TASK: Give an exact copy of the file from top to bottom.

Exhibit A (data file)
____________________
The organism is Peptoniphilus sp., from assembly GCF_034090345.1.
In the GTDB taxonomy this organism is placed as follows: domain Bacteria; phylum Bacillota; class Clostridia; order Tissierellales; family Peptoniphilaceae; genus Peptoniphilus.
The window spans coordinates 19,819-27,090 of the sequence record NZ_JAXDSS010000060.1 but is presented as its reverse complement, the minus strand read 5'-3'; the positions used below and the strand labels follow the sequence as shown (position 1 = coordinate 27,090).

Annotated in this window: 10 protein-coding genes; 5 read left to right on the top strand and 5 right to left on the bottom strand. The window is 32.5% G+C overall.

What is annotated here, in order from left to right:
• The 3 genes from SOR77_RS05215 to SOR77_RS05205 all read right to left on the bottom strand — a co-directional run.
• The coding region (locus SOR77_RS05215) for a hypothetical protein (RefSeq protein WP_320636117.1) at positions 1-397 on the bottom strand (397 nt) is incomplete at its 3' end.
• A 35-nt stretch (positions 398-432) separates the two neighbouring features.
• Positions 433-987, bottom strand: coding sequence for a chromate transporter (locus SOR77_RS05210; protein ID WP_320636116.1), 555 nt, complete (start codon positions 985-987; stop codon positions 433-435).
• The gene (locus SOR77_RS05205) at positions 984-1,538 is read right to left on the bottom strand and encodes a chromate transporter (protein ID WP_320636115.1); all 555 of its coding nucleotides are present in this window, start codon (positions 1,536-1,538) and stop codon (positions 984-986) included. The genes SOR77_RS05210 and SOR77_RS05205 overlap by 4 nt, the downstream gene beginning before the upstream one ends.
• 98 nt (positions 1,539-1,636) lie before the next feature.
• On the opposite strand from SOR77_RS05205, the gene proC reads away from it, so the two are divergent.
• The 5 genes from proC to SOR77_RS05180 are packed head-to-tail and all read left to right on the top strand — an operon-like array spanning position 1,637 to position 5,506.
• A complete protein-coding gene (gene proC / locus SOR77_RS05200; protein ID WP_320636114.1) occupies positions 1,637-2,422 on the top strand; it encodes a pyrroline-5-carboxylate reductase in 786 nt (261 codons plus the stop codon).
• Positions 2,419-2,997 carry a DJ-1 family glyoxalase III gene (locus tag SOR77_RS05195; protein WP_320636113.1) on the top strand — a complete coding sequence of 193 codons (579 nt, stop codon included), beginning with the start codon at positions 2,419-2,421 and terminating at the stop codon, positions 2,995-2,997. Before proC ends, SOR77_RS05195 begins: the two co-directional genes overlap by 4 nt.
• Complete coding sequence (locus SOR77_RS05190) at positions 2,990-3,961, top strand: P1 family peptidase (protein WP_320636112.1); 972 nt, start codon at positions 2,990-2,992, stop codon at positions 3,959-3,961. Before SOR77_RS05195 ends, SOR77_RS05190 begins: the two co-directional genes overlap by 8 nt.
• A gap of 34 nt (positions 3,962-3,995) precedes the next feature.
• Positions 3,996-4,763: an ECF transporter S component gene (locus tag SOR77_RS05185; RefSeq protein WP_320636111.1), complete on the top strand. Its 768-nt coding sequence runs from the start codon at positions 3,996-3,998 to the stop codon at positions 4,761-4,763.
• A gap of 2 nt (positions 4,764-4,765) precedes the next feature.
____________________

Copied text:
The organism is Peptoniphilus sp., from assembly GCF_034090345.1.
In the GTDB taxonomy this organism is placed as follows: domain Bacteria; phylum Bacillota; class Clostridia; order Tissierellales; family Peptoniphilaceae; genus Peptoniphilus.
The window spans coordinates 19,819-27,090 of the sequence record NZ_JAXDSS010000060.1 but is presented as its reverse complement, the minus strand read 5'-3'; the positions used below and the strand labels follow the sequence as shown (position 1 = coordinate 27,090).

Annotated in this window: 10 protein-coding genes; 5 read left to right on the top strand and 5 right to left on the bottom strand. The window is 32.5% G+C overall.

What is annotated here, in order from left to right:
• The 3 genes from SOR77_RS05215 to SOR77_RS05205 all read right to left on the bottom strand — a co-directional run.
• The coding region (locus SOR77_RS05215) for a hypothetical protein (RefSeq protein WP_320636117.1) at positions 1-397 on the bottom strand (397 nt) is incomplete at its 3' end.
• A 35-nt stretch (positions 398-432) separates the two neighbouring features.
• Positions 433-987, bottom strand: coding sequence for a chromate transporter (locus SOR77_RS05210; protein ID WP_320636116.1), 555 nt, complete (start codon positions 985-987; stop codon positions 433-435).
• The gene (locus SOR77_RS05205) at positions 984-1,538 is read right to left on the bottom strand and encodes a chromate transporter (protein ID WP_320636115.1); all 555 of its coding nucleotides are present in this window, start codon (positions 1,536-1,538) and stop codon (positions 984-986) included. The genes SOR77_RS05210 and SOR77_RS05205 overlap by 4 nt, the downstream gene beginning before the upstream one ends.
• 98 nt (positions 1,539-1,636) lie before the next feature.
• On the opposite strand from SOR77_RS05205, the gene proC reads away from it, so the two are divergent.
• The 5 genes from proC to SOR77_RS05180 are packed head-to-tail and all read left to right on the top strand — an operon-like array spanning position 1,637 to position 5,506.
• A complete protein-coding gene (gene proC / locus SOR77_RS05200; protein ID WP_320636114.1) occupies positions 1,637-2,422 on the top strand; it encodes a pyrroline-5-carboxylate reductase in 786 nt (261 codons plus the stop codon).
• Positions 2,419-2,997 carry a DJ-1 family glyoxalase III gene (locus tag SOR77_RS05195; protein WP_320636113.1) on the top strand — a complete coding sequence of 193 codons (579 nt, stop codon included), beginning with the start codon at positions 2,419-2,421 and terminating at the stop codon, positions 2,995-2,997. Before proC ends, SOR77_RS05195 begins: the two co-directional genes overlap by 4 nt.
• Complete coding sequence (locus SOR77_RS05190) at positions 2,990-3,961, top strand: P1 family peptidase (protein WP_320636112.1); 972 nt, start codon at positions 2,990-2,992, stop codon at positions 3,959-3,961. Before SOR77_RS05195 ends, SOR77_RS05190 begins: the two co-directional genes overlap by 8 nt.
• A gap of 34 nt (positions 3,962-3,995) precedes the next feature.
• Positions 3,996-4,763: an ECF transporter S component gene (locus tag SOR77_RS05185; RefSeq protein WP_320636111.1), complete on the top strand. Its 768-nt coding sequence runs from the start codon at positions 3,996-3,998 to the stop codon at positions 4,761-4,763.
• A gap of 2 nt (positions 4,764-4,765) precedes the next feature.